While the lifestyle of the nomadic Bedouin of the Middle Eastern deserts has largely become extinct, some of their customs and traditions live on. Dating back to biblical times, the “Eastern” concept of hospitality has been prevalent. In The Bible’s Genesis 19 when two angels came to the town of Sodom disguised as humans seeking a place to rest, Lot offered them a bed in his compound and a warm meal. Some of the depraved men in the town later came to Lot’s house:
And called to Lot and said to him, ‘Where are the men who came to you tonight? Bring them out to us that we may know them carnally.’ So Lot went out to them through the doorway, shut the door behind him, and said, ‘Please, my brethren, do not do so wickedly! See now, I have two daughters who have not known a man; please, let me bring them out ot you, and you may do to them as you wish; only do nothing to these men, since this is the reason they have come under the shadow of my roof.” (Genesis 19:4-8)
This speaks to Lot’s adherence to an unwritten code of hospitality and asylum. The Bedouin of the Najd region of what would later become the Saudi state called this dakhil, or “the institution of offering refuge to the innocent and the offender alike.”
Lot also viewed these two wayward men as jar, or “neighbors,” which once extended the invitation to stay in his residence, were afforded the required protections an honorable host would provide to a dayf, or “guest.”
While not the same tribes, language, or time eras, I have witnessed this hospitality and been bestowed the privileges of being a “guest” in many Middle Eastern homes, including in Iraq and Afghanistan. While the al-Janabi tribe I interacted within Iraq may more directly reflect the Bedouin culture of the Najd, I experienced the same treatment while in Afghanistan, under the unwritten, but locally known and understood, Pashtunwali code of the Alizai and Ashaqzai tribes in western Kandahar.
An extension of their code and hospitality was playing the role of a gracious host as the honorific of being a “guest” afforded both sides mutual protection while each other often shared tea or a meal after the exchange of pleasantries. Amongst the Bedouin tribes of the Najd, the “tradition of ‘milha,’ or ‘sharing the salt,’ requires that sharing food or drink creates mutual obligations for the host and guest alike.” From Pashtu, the English translation comes out as “tasting the salt,” a vital tool in a counterinsurgency environment.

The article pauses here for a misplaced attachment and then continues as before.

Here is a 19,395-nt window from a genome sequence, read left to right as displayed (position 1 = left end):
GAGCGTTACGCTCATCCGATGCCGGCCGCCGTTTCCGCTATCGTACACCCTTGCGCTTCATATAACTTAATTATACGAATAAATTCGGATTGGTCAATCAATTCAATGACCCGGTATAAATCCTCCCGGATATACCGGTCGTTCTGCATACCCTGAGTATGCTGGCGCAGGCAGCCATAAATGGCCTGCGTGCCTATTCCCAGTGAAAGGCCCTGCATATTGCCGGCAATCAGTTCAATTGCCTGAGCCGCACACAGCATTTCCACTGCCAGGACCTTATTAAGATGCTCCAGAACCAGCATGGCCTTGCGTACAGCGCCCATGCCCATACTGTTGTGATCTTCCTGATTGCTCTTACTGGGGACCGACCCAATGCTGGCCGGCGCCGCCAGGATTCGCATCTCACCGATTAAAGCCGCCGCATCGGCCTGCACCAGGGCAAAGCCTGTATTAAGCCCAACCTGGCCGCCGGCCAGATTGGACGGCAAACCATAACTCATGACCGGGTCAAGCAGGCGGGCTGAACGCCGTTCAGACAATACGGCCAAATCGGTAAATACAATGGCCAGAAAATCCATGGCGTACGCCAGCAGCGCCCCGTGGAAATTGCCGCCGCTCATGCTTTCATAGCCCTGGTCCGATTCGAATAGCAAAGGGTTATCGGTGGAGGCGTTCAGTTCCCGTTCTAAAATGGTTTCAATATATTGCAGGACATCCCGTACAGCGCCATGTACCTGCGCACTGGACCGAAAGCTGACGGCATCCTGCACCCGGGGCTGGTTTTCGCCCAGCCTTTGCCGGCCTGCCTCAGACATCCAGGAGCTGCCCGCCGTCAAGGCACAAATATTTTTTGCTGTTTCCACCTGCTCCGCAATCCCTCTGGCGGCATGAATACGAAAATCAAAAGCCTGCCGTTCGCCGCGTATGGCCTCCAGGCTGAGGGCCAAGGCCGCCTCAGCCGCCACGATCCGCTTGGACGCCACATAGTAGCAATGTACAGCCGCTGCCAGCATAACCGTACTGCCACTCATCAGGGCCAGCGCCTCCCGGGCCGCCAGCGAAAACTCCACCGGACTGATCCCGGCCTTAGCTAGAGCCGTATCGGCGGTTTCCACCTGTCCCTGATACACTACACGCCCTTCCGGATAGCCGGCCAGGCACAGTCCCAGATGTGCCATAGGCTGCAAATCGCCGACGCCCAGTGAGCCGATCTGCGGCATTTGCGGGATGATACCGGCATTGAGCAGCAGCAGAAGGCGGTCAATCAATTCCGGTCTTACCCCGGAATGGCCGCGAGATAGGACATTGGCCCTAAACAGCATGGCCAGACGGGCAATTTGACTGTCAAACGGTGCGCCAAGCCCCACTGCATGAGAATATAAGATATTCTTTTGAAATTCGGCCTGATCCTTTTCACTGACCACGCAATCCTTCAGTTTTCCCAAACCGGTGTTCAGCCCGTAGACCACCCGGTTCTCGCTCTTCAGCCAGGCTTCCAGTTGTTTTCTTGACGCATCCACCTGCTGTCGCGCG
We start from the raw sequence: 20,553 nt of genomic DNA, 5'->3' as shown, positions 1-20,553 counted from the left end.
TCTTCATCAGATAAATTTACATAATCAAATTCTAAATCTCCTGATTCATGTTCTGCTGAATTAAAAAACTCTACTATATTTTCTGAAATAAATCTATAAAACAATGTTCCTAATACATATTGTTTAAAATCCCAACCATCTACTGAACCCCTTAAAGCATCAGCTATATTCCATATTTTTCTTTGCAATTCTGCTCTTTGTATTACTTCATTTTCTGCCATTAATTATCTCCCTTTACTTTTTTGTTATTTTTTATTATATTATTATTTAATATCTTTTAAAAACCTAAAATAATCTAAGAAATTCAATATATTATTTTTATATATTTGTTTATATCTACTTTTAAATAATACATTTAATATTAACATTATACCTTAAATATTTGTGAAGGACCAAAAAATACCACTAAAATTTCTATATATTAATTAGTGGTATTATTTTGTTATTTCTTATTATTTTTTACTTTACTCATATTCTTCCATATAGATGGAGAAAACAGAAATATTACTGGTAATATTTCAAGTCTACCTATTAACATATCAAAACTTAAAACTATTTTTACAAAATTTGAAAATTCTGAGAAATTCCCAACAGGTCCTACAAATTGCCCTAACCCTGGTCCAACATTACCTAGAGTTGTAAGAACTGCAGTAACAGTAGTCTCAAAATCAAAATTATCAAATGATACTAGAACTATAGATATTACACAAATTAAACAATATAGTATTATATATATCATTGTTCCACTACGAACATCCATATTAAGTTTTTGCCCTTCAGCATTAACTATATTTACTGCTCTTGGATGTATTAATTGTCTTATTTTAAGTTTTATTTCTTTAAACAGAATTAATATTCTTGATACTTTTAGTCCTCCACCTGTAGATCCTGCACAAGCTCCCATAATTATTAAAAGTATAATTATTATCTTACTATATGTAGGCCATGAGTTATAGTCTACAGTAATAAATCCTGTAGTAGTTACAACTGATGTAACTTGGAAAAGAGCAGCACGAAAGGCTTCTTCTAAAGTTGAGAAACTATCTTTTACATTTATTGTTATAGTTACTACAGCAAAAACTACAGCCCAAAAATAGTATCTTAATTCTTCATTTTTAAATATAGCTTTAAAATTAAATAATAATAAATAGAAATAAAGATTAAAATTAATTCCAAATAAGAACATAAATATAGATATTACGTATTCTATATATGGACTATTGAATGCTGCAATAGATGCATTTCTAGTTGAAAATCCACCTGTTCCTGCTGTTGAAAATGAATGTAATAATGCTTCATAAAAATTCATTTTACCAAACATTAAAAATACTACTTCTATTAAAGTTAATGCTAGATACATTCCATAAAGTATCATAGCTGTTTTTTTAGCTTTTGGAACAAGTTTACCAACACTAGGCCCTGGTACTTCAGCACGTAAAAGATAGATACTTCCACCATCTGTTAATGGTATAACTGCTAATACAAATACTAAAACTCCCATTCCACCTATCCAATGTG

As a foreign military officer, these discussions over tea or meals served as some of the most productive time I could invest in the local population, specifically the tribal elders and the leaders of their security forces. It was a venue, whether, amongst allies or adversaries, one could lay down his arms and have a discussion, sometimes over just coffee or chai tea, others over a large feast. It leveled the playing field, humanized our relationships, galvanized agreements, and facilitated the settling of disputes.
In 2012, I once used Ramadan fasting and a meal at dusk to “taste the salt” as an occasion to get two tribal elders who had not directly spoken to each other or resolved hostilities in over ten years. This led to a follow-up feast reciprocated at the other elder’s compound, where the district police chief, formerly involved in trying to jail the elder from the opposite tribe to attend and “bury the hatchet” on a tribal dispute that had pre-dated the attacks on 9/11 and the ousting of the Taliban. In a world where these men desired preservation of the “old code,” it broke down barriers and built bridges. They became symbols of progress; not of culture, but of peace, stability, and understanding.
This first appeared in The Havok Journal on March 19, 2019.
Mike Kelvington grew up in Akron, Ohio. He is an Infantry Officer in the U.S. Army with experience in special operations, counterterrorism, and counterinsurgency operations over twelve deployments to Iraq and Afghanistan, including with the 75th Ranger Regiment. He’s been awarded the Bronze Star Medal with Valor and two Purple Hearts for wounds sustained in combat. He is a graduate of the United States Military Academy at West Point, a Downing Scholar, and holds master’s degrees from both Princeton and Liberty Universities. The views expressed on this website are his own and do not necessarily reflect those of the U.S. Army or DOD.
 Unless otherwise noted, all biblical passages referenced are in New King James Version (Nashville: Thomas Nelson, 1997).
 Abdulaziz H. Al Fahad, “Raiders and Traders: A Poet’s Lament on the End of the Bedouin Heroic Age,” Saudi Arabia in Transition: Insights on Social, Political, Economic and Religious Change, eds. Bernard Haykel, et al, (New York: Cambridge University Press, 2015), 248.